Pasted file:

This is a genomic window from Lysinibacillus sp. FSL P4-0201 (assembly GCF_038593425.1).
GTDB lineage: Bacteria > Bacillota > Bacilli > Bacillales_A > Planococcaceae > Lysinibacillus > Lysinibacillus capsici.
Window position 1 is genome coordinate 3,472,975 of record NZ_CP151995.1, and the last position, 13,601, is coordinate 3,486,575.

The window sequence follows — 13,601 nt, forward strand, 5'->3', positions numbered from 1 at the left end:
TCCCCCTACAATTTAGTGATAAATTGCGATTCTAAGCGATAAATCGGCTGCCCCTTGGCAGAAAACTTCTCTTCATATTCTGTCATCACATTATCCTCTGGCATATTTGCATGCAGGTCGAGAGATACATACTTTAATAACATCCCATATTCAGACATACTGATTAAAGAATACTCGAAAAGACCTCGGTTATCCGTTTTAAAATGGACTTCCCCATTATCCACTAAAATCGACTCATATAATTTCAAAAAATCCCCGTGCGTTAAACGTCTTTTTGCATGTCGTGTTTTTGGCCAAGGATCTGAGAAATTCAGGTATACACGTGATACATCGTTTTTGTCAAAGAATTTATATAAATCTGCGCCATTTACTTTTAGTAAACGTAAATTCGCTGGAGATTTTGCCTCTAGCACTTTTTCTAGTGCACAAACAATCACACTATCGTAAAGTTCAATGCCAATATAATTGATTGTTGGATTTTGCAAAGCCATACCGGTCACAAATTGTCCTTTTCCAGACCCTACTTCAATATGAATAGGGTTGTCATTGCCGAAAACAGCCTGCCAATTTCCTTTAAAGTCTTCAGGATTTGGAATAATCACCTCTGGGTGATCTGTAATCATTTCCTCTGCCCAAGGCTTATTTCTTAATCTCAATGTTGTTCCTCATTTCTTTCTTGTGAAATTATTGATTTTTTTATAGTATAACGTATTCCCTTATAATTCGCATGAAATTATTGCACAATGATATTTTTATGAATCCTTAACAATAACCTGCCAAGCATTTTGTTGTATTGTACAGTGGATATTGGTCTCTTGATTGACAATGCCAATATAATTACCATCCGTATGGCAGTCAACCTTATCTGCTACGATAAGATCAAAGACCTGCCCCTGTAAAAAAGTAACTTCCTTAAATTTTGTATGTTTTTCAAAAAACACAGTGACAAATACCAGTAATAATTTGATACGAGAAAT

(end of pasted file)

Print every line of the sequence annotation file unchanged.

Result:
This is a genomic window from Lysinibacillus sp. FSL P4-0201 (assembly GCF_038593425.1).
GTDB lineage: Bacteria > Bacillota > Bacilli > Bacillales_A > Planococcaceae > Lysinibacillus > Lysinibacillus capsici.
Window position 1 is genome coordinate 3,472,975 of record NZ_CP151995.1, and the last position, 13,601, is coordinate 3,486,575.

The window sequence follows — 13,601 nt, forward strand, 5'->3', positions numbered from 1 at the left end:
TCCCCCTACAATTTAGTGATAAATTGCGATTCTAAGCGATAAATCGGCTGCCCCTTGGCAGAAAACTTCTCTTCATATTCTGTCATCACATTATCCTCTGGCATATTTGCATGCAGGTCGAGAGATACATACTTTAATAACATCCCATATTCAGACATACTGATTAAAGAATACTCGAAAAGACCTCGGTTATCCGTTTTAAAATGGACTTCCCCATTATCCACTAAAATCGACTCATATAATTTCAAAAAATCCCCGTGCGTTAAACGTCTTTTTGCATGTCGTGTTTTTGGCCAAGGATCTGAGAAATTCAGGTATACACGTGATACATCGTTTTTGTCAAAGAATTTATATAAATCTGCGCCATTTACTTTTAGTAAACGTAAATTCGCTGGAGATTTTGCCTCTAGCACTTTTTCTAGTGCACAAACAATCACACTATCGTAAAGTTCAATGCCAATATAATTGATTGTTGGATTTTGCAAAGCCATACCGGTCACAAATTGTCCTTTTCCAGACCCTACTTCAATATGAATAGGGTTGTCATTGCCGAAAACAGCCTGCCAATTTCCTTTAAAGTCTTCAGGATTTGGAATAATCACCTCTGGGTGATCTGTAATCATTTCCTCTGCCCAAGGCTTATTTCTTAATCTCAATGTTGTTCCTCATTTCTTTCTTGTGAAATTATTGATTTTTTTATAGTATAACGTATTCCCTTATAATTCGCATGAAATTATTGCACAATGATATTTTTATGAATCCTTAACAATAACCTGCCAAGCATTTTGTTGTATTGTACAGTGGATATTGGTCTCTTGATTGACAATGCCAATATAATTACCATCCGTATGGCAGTCAACCTTATCTGCTACGATAAGATCAAAGACCTGCCCCTGTAAAAAAGTAACTTCCTTAAATTTTGTATGTTTTTCAAAAAACACAGTGACAAATACCAGTAATAATTTGATACGAGAAAT